Among the experiences reported were seeing things that were not there, hearing voices, and sensing the presence of dead people.
However, Mr James stressed more work was needed to pin down the link.
He said: “”Stressed people may simply drink more caffeine.””
And he added: “”Even if caffeine were responsible for hallucinations in some way, the part it plays would be small compared to other factors in life.””
The researchers now plan to investigate whether other aspects of diet, such as sugar and fat consumption, might be associated with hallucinations.
Dr Euan Paul, of the British Coffee Association, stressed the study only focused on people with a very high caffeine intake.
He also said no details were recorded of other substances consumed that might have had hallucinogenic effects.
“”There are literally thousands of well conducted published studies looking at all aspects of the coffee, caffeine and health debate and the overall conclusion clearly demonstrates that moderate caffeine intake, 400-500mg per day, is safe for the general population and may even confer health benefits.””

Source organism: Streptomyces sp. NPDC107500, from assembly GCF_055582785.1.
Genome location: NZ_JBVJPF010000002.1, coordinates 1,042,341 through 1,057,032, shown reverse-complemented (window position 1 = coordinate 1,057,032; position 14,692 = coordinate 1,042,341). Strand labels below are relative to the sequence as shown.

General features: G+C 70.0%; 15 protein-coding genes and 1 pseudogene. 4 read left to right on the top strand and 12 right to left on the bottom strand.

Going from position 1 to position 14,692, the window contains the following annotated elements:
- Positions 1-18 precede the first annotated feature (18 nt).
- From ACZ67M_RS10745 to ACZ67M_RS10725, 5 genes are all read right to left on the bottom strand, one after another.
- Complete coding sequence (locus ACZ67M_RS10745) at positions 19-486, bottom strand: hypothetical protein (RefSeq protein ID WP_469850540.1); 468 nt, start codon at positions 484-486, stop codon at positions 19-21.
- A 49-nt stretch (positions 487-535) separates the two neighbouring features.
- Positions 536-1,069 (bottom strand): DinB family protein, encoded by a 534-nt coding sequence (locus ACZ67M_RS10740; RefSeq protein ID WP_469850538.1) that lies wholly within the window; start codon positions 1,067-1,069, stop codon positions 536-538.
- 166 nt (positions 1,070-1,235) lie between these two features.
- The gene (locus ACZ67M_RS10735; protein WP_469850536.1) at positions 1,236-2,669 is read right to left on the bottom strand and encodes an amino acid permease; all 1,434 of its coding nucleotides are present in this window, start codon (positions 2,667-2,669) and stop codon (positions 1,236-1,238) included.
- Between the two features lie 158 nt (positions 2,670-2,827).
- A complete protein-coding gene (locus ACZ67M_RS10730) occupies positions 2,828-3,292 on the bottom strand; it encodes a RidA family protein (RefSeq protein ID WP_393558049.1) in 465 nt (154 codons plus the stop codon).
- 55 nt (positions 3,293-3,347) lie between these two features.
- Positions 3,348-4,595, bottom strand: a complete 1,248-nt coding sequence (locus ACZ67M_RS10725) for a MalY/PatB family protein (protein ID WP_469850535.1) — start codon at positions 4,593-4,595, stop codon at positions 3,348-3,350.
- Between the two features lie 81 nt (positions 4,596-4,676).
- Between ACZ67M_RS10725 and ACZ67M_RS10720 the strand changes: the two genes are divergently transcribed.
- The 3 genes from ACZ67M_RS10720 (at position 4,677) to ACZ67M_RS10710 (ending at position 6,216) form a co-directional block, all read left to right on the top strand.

Recent research has linked high caffeine intake among pregnant women to miscarriage or low birth weight.
Other studies suggested it could help prevent skin cancer, reduce nerve damage associated with multiple sclerosis, or cause problems for diabetes sufferers.
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